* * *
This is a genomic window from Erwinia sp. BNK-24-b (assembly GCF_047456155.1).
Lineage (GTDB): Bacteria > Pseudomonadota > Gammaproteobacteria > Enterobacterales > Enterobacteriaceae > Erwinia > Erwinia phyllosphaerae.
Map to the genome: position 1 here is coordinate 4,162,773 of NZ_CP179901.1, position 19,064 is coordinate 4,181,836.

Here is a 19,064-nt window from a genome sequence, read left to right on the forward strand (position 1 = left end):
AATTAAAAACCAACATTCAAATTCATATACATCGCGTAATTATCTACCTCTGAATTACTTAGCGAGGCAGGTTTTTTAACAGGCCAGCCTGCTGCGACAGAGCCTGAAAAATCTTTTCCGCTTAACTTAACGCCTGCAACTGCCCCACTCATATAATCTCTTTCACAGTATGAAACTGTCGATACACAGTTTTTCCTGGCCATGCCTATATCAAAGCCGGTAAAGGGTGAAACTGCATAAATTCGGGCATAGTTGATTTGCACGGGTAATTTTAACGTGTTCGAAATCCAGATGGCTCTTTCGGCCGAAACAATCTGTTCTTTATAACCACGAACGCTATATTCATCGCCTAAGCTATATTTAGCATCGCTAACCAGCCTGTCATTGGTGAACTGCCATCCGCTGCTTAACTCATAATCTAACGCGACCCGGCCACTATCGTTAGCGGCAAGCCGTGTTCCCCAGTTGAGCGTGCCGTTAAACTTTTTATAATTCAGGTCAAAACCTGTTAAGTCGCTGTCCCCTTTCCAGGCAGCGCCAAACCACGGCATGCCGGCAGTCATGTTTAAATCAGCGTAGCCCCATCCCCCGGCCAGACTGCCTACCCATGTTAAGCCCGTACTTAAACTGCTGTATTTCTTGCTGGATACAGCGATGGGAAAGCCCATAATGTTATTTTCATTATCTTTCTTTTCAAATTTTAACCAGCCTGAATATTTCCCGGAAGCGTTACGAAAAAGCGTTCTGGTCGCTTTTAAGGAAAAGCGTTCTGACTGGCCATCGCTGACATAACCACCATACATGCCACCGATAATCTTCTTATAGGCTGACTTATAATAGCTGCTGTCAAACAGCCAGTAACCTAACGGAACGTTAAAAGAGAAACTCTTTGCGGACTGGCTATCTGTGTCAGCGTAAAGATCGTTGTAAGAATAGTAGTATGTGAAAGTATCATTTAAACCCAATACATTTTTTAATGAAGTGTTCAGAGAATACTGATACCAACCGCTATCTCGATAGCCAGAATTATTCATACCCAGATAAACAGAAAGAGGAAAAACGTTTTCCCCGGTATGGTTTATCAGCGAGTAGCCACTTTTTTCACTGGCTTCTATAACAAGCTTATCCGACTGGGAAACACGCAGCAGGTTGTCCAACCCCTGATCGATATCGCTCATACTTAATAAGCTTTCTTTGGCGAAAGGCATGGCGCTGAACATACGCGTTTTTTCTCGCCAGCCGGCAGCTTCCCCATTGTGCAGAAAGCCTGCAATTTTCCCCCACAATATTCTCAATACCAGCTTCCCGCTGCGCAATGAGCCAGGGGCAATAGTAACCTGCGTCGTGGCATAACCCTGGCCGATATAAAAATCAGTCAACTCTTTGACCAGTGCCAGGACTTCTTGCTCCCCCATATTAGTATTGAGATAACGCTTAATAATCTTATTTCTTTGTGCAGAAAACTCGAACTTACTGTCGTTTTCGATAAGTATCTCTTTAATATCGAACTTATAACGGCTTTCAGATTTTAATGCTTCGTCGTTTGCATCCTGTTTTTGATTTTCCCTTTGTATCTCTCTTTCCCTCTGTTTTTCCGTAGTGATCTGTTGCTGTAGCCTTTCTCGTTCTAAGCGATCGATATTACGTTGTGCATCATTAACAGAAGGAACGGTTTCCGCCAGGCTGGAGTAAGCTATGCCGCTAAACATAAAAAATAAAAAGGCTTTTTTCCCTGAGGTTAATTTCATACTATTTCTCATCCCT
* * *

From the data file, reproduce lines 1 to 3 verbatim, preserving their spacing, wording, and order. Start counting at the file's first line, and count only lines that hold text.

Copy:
This is a genomic window from Erwinia sp. BNK-24-b (assembly GCF_047456155.1).
Lineage (GTDB): Bacteria > Pseudomonadota > Gammaproteobacteria > Enterobacterales > Enterobacteriaceae > Erwinia > Erwinia phyllosphaerae.
Map to the genome: position 1 here is coordinate 4,162,773 of NZ_CP179901.1, position 19,064 is coordinate 4,181,836.